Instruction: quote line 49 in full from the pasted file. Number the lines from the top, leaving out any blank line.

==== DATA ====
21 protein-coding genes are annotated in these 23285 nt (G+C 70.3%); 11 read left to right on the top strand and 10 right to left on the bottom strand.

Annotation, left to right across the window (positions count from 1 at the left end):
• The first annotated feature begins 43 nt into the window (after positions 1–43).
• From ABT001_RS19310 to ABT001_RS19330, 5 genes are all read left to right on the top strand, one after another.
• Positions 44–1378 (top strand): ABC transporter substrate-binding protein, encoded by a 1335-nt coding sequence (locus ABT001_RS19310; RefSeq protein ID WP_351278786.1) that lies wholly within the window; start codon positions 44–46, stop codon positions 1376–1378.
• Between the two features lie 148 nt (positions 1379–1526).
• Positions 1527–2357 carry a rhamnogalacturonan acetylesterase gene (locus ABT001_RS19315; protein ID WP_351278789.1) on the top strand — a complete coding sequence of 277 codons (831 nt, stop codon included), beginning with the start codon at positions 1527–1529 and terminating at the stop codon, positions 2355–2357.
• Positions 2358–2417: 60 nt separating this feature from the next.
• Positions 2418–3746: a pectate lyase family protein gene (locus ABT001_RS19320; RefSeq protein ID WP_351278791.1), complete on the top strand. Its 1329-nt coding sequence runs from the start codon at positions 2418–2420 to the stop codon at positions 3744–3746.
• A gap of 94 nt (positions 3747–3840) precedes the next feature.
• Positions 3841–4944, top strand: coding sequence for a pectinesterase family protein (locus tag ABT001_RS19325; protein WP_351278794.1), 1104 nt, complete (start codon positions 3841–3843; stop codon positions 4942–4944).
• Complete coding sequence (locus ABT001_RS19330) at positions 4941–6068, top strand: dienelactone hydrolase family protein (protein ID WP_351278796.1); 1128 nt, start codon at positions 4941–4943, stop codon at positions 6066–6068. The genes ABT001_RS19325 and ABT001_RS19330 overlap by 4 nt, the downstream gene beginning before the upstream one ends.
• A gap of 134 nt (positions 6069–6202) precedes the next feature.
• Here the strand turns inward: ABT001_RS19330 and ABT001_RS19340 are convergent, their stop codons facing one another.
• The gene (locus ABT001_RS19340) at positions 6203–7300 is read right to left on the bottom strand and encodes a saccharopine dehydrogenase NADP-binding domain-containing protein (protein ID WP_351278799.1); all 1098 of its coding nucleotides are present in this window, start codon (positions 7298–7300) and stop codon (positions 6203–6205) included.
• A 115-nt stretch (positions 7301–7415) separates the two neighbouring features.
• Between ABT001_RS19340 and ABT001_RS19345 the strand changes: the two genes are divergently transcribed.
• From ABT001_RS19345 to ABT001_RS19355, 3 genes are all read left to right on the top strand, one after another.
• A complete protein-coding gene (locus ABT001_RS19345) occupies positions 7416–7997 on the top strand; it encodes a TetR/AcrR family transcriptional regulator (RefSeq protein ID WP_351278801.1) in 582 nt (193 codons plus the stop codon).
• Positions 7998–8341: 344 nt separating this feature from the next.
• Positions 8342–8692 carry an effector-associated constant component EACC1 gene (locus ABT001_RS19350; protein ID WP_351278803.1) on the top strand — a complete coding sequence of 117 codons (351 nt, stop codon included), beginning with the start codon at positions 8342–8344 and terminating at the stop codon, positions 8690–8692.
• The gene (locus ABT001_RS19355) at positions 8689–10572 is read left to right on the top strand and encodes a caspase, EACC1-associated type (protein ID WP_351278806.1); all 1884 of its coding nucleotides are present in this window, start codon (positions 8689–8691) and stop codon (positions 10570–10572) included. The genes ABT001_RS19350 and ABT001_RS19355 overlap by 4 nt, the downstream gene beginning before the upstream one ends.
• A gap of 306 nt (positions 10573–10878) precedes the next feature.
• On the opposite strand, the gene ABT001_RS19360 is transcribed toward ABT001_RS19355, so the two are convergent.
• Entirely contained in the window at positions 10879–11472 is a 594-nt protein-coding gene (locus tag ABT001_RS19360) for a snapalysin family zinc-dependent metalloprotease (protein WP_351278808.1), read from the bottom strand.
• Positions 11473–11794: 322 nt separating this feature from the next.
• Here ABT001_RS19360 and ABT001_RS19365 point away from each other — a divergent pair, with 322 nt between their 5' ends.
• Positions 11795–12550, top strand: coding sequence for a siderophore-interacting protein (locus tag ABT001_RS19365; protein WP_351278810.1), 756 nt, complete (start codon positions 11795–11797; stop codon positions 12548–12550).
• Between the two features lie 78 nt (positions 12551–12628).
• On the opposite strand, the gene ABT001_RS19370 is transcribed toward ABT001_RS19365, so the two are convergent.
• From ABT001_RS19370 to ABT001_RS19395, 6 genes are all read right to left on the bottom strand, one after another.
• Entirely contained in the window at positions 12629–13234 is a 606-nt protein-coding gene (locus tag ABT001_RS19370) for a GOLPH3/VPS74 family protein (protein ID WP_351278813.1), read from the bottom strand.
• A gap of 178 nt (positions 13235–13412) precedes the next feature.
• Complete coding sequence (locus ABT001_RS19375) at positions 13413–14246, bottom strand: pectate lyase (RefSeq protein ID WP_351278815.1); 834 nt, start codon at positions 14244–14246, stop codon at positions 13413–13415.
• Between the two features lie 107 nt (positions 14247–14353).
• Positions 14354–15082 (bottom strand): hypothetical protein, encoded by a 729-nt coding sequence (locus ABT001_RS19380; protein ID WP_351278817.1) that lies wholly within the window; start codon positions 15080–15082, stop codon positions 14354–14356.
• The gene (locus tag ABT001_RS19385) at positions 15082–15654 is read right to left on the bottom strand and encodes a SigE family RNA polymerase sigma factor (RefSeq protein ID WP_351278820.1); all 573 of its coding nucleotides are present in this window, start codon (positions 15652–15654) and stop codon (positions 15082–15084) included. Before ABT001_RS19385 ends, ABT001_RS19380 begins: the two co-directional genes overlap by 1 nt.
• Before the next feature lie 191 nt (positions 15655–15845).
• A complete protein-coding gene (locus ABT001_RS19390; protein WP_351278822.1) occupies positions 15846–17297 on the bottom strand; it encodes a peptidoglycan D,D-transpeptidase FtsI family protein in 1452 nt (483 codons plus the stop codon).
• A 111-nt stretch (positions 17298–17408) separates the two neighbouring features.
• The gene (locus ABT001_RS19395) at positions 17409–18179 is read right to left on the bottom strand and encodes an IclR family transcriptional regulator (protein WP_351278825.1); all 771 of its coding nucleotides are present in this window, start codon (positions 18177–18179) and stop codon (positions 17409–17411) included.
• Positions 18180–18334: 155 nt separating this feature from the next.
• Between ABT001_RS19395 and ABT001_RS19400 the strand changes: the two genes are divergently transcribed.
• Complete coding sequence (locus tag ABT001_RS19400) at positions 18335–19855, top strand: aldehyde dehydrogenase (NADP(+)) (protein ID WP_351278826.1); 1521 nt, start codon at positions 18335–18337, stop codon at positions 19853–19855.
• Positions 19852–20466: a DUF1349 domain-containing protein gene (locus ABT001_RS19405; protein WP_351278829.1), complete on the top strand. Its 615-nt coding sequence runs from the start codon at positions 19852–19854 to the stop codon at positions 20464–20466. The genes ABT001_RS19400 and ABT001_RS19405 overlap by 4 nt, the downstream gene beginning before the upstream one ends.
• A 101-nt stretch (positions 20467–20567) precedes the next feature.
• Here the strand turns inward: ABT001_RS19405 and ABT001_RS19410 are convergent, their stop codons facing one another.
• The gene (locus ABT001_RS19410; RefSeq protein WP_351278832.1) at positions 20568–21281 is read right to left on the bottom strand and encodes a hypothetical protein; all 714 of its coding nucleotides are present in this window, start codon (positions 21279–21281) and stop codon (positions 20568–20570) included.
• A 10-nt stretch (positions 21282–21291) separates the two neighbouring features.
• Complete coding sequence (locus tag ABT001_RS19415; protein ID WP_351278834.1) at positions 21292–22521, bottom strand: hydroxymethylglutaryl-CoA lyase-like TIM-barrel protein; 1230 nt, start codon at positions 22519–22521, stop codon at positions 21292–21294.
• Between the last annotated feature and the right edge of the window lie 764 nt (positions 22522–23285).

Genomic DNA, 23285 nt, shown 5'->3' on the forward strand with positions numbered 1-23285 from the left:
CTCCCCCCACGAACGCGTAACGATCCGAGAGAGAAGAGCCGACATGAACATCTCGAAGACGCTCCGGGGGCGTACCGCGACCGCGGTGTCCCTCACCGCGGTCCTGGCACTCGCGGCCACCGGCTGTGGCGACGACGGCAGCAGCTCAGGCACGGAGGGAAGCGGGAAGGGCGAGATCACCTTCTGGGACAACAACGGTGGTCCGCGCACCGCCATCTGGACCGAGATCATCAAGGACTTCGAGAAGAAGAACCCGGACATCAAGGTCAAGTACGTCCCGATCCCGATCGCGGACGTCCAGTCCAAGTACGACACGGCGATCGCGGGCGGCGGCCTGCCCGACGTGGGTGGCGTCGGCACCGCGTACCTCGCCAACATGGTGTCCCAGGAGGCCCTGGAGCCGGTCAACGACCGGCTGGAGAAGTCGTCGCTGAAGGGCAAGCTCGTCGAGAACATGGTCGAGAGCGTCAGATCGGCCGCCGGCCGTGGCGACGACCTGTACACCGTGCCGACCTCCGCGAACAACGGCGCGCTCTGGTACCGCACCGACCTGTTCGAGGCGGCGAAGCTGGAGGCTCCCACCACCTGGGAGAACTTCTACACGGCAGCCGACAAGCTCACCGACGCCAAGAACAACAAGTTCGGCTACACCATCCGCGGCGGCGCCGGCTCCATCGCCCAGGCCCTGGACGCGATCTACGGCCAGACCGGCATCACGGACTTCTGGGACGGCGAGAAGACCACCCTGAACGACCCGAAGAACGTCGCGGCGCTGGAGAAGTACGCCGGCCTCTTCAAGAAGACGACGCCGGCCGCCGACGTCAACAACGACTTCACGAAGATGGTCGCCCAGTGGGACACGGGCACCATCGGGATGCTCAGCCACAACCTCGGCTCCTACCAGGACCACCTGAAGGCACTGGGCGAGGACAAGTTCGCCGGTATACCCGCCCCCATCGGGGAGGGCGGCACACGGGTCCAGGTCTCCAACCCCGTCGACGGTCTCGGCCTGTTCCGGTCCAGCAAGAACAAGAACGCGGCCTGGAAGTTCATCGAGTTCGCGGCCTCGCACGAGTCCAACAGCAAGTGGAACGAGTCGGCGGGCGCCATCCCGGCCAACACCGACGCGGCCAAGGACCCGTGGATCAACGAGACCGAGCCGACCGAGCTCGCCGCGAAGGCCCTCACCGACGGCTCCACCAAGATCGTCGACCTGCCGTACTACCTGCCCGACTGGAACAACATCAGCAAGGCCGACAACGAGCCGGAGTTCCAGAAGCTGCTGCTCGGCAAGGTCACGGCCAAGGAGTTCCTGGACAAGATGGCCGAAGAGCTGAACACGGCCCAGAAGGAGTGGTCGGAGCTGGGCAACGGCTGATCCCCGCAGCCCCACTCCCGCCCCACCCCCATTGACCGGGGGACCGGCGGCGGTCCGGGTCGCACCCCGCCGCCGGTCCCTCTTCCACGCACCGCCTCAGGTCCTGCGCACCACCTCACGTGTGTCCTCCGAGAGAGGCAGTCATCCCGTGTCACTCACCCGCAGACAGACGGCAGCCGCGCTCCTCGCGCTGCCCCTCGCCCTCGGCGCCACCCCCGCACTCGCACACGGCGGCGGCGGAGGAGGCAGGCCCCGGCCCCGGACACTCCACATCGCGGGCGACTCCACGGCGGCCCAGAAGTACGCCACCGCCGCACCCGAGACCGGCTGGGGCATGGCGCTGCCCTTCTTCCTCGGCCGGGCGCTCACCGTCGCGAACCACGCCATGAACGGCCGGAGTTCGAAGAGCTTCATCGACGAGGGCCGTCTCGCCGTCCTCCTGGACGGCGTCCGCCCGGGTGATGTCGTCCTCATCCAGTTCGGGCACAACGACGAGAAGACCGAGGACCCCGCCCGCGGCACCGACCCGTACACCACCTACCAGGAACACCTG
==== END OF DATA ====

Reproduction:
• A 10-nt stretch (positions 21282–21291) separates the two neighbouring features.